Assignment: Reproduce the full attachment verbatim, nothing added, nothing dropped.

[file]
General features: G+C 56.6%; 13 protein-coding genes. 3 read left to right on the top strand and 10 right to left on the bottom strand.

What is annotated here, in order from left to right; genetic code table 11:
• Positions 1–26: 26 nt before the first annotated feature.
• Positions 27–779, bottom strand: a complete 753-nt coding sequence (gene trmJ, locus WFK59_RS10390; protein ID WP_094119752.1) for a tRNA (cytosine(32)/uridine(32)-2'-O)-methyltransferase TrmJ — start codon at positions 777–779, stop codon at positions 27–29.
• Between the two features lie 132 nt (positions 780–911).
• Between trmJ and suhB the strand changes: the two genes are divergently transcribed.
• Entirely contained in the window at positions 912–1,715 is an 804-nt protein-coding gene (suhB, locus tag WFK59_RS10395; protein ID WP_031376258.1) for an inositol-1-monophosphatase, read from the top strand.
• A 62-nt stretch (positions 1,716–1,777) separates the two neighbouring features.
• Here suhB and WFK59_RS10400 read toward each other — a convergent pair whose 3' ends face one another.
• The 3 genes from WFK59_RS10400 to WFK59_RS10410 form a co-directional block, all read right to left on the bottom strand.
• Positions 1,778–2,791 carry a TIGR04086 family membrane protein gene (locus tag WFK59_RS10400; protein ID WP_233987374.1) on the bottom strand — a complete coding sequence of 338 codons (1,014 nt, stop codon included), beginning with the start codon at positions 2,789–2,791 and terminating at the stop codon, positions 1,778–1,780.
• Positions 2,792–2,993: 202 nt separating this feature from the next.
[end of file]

General features: G+C 56.6%; 13 protein-coding genes. 3 read left to right on the top strand and 10 right to left on the bottom strand.

What is annotated here, in order from left to right; genetic code table 11:
• Positions 1–26: 26 nt before the first annotated feature.
• Positions 27–779, bottom strand: a complete 753-nt coding sequence (gene trmJ, locus WFK59_RS10390; protein ID WP_094119752.1) for a tRNA (cytosine(32)/uridine(32)-2'-O)-methyltransferase TrmJ — start codon at positions 777–779, stop codon at positions 27–29.
• Between the two features lie 132 nt (positions 780–911).
• Between trmJ and suhB the strand changes: the two genes are divergently transcribed.
• Entirely contained in the window at positions 912–1,715 is an 804-nt protein-coding gene (suhB, locus tag WFK59_RS10395; protein ID WP_031376258.1) for an inositol-1-monophosphatase, read from the top strand.
• A 62-nt stretch (positions 1,716–1,777) separates the two neighbouring features.
• Here suhB and WFK59_RS10400 read toward each other — a convergent pair whose 3' ends face one another.
• The 3 genes from WFK59_RS10400 to WFK59_RS10410 form a co-directional block, all read right to left on the bottom strand.
• Positions 1,778–2,791 carry a TIGR04086 family membrane protein gene (locus tag WFK59_RS10400; protein ID WP_233987374.1) on the bottom strand — a complete coding sequence of 338 codons (1,014 nt, stop codon included), beginning with the start codon at positions 2,789–2,791 and terminating at the stop codon, positions 1,778–1,780.
• Positions 2,792–2,993: 202 nt separating this feature from the next.